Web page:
“Excellence is not an act, but a habit.”

CC Photo Credit

Sydney Crosby, Rory McIlroy, Rafeal Nadal, Lindsey Vonn, Dr. Atul Gawande, Itzhak Perlman, and Usain Bolt share a number of commonalities. Each has reached the upper echelon of their chosen profession — be it sports, music, or medicine.  Yet, despite being at the pinnacle of their individual professions, recognized as true models of excellence, they each also have a coach.

As an educator, my professional practice has been shifting away from the traditional paradigm of a teacher, to become more of an instructional coach for the students who bound into school each day.  As an educator, much of my day is spent offering and developing specific, targeted, and deliberate practice / feedback so that students can develop the depth and breadth of abilities they will require for future success.  Simply, learners improve by working on what they are not good at.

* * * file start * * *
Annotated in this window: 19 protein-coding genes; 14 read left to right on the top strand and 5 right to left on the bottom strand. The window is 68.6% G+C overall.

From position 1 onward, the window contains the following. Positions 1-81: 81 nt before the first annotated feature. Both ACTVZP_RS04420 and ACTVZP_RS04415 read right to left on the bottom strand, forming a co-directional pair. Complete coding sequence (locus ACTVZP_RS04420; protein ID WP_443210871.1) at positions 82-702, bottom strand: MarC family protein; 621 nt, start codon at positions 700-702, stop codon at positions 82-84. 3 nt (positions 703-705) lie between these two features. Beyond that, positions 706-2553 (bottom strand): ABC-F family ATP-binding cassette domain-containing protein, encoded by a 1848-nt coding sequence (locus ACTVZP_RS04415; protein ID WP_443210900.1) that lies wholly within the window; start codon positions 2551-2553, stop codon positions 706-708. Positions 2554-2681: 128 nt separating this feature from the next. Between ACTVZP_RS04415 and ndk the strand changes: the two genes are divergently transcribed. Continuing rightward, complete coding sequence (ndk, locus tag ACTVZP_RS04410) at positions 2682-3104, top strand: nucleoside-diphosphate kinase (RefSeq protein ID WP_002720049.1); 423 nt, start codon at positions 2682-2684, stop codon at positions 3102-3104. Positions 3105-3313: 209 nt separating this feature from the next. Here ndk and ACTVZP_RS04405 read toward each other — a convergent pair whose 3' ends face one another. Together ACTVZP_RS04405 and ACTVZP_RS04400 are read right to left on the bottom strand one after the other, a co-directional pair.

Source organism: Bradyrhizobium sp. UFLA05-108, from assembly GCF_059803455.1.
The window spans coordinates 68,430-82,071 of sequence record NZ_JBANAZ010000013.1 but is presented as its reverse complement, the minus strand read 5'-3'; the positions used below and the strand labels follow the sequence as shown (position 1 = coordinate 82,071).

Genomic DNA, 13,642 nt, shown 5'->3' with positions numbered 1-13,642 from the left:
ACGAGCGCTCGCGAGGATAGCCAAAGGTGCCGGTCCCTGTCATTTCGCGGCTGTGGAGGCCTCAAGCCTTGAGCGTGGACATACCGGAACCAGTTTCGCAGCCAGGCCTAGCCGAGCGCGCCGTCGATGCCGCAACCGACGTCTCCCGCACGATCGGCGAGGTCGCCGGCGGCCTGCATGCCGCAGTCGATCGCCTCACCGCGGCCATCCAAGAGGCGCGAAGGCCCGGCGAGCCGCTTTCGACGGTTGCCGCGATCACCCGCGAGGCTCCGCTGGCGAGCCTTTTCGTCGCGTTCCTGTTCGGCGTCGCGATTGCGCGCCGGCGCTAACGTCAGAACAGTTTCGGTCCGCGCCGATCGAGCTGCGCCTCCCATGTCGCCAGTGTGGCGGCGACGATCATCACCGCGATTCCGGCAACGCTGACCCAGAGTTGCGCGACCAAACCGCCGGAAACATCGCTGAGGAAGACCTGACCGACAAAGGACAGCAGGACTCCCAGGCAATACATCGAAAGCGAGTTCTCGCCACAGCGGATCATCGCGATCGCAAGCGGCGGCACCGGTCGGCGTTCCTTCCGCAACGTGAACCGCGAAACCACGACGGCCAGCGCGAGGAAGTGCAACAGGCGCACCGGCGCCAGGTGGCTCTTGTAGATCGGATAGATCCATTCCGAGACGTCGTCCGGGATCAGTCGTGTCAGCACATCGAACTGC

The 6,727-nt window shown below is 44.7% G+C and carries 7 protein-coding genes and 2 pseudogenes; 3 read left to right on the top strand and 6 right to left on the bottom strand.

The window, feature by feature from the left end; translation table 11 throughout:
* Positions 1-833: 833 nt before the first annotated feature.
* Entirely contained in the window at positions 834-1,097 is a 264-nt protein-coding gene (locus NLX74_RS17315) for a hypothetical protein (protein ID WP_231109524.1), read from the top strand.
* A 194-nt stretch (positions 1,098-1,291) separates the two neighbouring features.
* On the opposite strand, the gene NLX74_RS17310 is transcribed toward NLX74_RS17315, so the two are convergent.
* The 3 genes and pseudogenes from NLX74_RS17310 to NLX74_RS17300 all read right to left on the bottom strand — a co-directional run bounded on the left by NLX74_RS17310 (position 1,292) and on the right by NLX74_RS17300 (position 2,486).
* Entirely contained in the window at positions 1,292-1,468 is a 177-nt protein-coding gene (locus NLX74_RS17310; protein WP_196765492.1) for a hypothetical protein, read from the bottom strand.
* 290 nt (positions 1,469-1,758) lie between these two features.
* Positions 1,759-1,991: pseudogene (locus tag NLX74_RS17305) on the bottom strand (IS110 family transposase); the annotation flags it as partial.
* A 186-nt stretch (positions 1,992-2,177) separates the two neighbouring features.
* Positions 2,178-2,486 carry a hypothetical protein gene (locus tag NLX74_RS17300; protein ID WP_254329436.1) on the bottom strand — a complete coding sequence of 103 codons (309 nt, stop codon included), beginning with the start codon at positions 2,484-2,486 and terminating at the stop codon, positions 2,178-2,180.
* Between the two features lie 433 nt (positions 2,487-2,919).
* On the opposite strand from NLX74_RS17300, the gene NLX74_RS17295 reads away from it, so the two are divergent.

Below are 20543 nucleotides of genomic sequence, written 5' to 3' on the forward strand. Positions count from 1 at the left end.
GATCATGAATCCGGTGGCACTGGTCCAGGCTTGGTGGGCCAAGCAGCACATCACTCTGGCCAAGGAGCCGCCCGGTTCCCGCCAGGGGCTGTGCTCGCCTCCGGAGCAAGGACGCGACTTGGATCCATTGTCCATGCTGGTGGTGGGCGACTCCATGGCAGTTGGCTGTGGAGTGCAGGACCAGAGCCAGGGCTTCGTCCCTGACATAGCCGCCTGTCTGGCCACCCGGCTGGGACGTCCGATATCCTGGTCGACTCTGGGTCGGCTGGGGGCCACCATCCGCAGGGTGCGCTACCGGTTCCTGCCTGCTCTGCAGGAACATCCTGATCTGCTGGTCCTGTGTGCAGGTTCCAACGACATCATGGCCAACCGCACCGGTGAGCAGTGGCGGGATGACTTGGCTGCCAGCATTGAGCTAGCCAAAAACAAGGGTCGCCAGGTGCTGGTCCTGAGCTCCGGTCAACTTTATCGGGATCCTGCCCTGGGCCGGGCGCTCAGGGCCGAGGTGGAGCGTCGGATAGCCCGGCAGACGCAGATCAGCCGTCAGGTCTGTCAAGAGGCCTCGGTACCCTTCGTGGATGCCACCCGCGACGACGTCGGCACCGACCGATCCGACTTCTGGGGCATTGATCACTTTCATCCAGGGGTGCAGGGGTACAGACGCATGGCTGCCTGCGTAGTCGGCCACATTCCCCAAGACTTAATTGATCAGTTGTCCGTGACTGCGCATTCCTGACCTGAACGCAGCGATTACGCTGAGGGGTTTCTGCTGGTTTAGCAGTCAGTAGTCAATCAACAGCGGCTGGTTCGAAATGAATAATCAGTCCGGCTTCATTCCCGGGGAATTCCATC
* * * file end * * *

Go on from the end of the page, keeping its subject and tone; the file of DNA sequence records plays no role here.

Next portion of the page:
I would like to see more of an instructional coaching model help improve my professional practice, shape the growth and development of my profession, and ultimately strengthen student learning.  Teaching and learning is simply too complex to be able to be successful in isolation.  Without another set of eyes, offering a different perspective, people are unable to achieve and maintain their personal best.  The idea that once you graduate, from something like middle school, high school, university, driver’s ed, or cooking school, that you no longer require instruction, is simply outdated.

CC Photo Credit

As an educator, I know that I will always have something to work on.  As a professional, I recognize that each of my colleagues will always have something to work on.  As an educational leader, I will always value the role coaching contributes to the journey of continuous improvement.  As the husband of a learning coach, I see the importance of letting teacher’s, like students, take ownership for learning and choose their individualized path; be it keeping a mini-lesson truly mini, developing improved questioning, making better use of assessment data, organizing better collaborative meetings, or adopting new classroom management strategies.  The list is and should be, truly endless.